where A′ is the pre-exponential factor and the water concentration in parts per million (for the reference models, we use = 500 ppm), E* is the activation energy, V * is the activation volume, and pm is the lithostatic pressure at the upper mantle. We follow Grasset & Parmentier (1998) and calculate the lid temperature by (B.5)

where Θ = 2.9 accounts forspherical geometry.

Calculating the local melt fraction Φ(r), we compare the mantle temperature profile T(r) with the solidus Tsol(r) and liquidusTliq(r) temperatures as given in Katz et al. (2003): (B.6)

The volume-averaged melt fraction is calculated as (B.7)

where V Φ is the melt volume. The crustal growth rate is calculated as (B.8)

where Rp is the planet radius, fp is a constant describing the fraction of the surface covered by hot plumes in which partial melting takes place, and u is the convective velocity, (B.9)

where u0 is the characteristic mantle velocity scale and β = 1∕3 is a constant. If the crustal thickness exceeds the lid thickness, we set Dcr = Dl, causing crustal recycling into the mantle.

We account for partitioning of incompatible elements between the crust and the mantle. The concentration of a trace element in the liquid phase Xliq relative to its bulk mantle concentration Xm is calculated from (B.10)

where δ = 10−3 is the partition coefficient for heat producing elements (Blundy & Wood 2003). Combining Eqs. (B.6) with (B.10) yields the average concentration of incompatible elements in the crust, and the total rate at which incompatible elements are extracted is set proportional to the crustal production rate (Eq. (B.8)). The volumetric heating rate of the mantle as needed in Eq. (B.1) is then calculated dependent on the respective abundance of heat producing elements in the mantle, and the heat production in the lid (Eq. (B.3)) is derived from the heating rates in the crust and mantle using their relative volume fractions. A more thorough explanation of the thermal evolution model is given in Tosi et al. (2017).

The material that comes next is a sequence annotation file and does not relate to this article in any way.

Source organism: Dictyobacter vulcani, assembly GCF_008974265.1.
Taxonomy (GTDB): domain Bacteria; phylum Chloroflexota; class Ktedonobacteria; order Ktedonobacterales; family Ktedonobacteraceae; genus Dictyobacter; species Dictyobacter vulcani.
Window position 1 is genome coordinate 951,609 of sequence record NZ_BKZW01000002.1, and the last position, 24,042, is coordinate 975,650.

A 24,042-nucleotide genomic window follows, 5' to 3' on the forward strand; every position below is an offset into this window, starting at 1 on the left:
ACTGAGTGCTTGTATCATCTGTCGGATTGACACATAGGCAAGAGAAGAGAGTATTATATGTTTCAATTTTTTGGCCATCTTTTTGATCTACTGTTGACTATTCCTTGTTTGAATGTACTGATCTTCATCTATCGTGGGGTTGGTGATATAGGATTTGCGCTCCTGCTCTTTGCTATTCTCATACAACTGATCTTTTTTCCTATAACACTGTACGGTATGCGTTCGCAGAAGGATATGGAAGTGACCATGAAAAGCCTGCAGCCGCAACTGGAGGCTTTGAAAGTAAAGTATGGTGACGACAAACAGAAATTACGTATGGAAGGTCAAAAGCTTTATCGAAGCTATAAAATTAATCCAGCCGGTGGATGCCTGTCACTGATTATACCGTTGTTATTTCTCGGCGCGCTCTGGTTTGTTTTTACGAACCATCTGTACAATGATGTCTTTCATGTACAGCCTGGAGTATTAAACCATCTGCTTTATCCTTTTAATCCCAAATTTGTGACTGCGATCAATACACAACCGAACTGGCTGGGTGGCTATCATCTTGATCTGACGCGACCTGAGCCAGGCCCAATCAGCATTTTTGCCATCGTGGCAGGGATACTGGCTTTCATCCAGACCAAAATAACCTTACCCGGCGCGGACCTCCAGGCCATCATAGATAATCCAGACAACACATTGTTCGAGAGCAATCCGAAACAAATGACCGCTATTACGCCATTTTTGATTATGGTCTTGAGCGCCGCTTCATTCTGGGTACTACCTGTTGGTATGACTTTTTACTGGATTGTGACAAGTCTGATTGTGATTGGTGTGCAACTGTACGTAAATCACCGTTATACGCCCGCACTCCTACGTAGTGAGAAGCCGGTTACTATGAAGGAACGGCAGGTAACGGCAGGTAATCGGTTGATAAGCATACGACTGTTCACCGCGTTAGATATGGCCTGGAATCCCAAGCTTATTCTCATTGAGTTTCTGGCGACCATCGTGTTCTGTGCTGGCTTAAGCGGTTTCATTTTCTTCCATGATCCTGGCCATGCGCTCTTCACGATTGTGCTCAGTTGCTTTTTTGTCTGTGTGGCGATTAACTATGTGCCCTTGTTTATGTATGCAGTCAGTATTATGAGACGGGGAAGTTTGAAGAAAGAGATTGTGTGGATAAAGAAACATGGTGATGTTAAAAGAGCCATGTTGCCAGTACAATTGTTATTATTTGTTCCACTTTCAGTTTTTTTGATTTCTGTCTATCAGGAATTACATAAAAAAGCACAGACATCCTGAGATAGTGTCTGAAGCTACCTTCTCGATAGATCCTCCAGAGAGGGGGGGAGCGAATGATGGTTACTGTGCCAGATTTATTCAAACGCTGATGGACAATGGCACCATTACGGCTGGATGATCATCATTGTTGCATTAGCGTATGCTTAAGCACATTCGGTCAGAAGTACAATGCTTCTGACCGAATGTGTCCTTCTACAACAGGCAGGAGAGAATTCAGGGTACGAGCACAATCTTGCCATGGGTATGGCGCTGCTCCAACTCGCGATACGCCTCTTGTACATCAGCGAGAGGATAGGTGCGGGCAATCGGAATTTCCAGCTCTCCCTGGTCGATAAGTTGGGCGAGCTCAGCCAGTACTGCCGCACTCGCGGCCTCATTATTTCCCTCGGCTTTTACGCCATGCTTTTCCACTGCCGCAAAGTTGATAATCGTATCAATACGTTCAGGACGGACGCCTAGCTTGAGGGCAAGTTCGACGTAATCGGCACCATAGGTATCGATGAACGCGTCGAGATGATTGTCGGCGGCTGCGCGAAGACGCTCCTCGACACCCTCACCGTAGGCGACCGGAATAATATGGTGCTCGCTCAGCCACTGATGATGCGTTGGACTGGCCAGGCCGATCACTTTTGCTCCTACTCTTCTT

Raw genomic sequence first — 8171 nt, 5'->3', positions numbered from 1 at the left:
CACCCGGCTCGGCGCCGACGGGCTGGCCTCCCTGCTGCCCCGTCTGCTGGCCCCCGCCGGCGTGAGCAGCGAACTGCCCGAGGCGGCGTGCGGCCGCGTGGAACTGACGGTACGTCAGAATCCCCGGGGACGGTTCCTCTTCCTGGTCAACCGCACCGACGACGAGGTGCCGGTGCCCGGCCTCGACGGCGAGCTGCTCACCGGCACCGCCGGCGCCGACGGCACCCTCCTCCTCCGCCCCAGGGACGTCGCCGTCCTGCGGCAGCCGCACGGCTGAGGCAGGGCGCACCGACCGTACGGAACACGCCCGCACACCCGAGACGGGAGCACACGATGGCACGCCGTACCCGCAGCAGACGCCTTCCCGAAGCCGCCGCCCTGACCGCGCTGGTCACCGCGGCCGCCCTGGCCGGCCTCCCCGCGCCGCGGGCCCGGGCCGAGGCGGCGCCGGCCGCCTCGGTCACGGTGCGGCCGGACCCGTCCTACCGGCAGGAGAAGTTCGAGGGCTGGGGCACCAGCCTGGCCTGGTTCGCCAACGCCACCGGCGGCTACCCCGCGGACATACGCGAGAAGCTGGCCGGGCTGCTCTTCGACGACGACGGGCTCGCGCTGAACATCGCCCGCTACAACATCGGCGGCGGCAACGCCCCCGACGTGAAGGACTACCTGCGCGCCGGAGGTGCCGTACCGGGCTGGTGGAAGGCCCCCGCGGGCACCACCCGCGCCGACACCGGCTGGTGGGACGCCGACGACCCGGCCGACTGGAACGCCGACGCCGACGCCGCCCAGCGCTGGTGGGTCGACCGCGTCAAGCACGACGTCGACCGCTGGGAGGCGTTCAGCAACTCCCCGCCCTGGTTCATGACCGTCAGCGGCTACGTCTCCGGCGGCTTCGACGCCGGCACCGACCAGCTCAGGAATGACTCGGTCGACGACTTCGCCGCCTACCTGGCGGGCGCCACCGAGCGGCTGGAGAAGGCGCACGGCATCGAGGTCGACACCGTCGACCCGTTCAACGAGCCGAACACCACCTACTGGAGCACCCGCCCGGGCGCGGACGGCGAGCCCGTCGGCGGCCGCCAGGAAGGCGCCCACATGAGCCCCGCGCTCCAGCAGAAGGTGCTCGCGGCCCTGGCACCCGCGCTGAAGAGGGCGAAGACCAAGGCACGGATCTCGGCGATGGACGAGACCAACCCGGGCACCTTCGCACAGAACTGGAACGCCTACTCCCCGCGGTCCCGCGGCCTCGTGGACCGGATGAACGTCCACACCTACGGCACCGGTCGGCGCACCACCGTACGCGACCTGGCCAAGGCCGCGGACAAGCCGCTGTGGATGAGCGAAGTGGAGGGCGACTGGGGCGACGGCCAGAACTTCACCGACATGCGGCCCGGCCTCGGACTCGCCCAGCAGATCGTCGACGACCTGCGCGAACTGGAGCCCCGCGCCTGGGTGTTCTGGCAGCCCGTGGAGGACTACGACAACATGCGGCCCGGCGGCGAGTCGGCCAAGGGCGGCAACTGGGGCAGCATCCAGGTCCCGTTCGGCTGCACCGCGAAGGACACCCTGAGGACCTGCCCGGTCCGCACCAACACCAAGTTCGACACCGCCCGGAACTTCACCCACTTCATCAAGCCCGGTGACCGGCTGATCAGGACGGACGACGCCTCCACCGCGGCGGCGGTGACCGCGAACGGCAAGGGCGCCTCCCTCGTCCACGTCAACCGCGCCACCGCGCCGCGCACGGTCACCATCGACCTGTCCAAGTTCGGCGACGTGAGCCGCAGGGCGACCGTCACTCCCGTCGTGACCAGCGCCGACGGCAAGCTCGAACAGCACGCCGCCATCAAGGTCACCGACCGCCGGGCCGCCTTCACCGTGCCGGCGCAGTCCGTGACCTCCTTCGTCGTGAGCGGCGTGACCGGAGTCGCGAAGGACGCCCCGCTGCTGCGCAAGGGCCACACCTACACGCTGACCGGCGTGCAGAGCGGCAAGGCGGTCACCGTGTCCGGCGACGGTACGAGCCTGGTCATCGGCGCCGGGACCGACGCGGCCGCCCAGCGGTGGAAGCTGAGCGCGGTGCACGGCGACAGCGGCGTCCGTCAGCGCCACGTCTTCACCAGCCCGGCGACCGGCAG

To calculate the CO2 degassing rate, we follow the redox melting and degassing model of Grott et al. (2011) and assume that the mantle oxygen fugacity is sufficiently low for carbon to be available in its reduced form. Upon partial melting, some graphite is dissolved in the melt and subsequently degassed. The concentration of CO2 in the melt depends on the carbonate concentration, which in turn is a function of the oxygen fugacity as given in Grott et al. (2011) and Tosi et al. (2017), using scaling constants appropriate for Hawaiian basalts (Holloway 1998). We keep the oxygen fugacity fixed at the iron-wüstite buffer IW but also test an oxygen fugacity of IW+1. The CO2 degassing rate directly follows from the concentration of CO2 extracted from the mantle and the melt fraction as given in Eq. (B.7), using a fixed extrusive-to-intrusive volcanism ratio of 2.5 (Grott et al. 2011). More details on the CO2 degassing model used for stagnant-lid planets can be found in Tosi et al. (2017).

Appendix C Climate model

To test the feedback cycle between mantle temperature, atmospheric CO2, and surface temperature, we apply a simple climate model following Walker et al. (1981). We relate the atmospheric CO2 partial pressure to the surface temperature as (C.1)

where Ts,E is the present-day Earth surface temperature, PCO_2 the atmospheric CO2 partial pressure (and PCO_2,E the present-day Earth value), and the difference of the effective temperature is given by (C.2)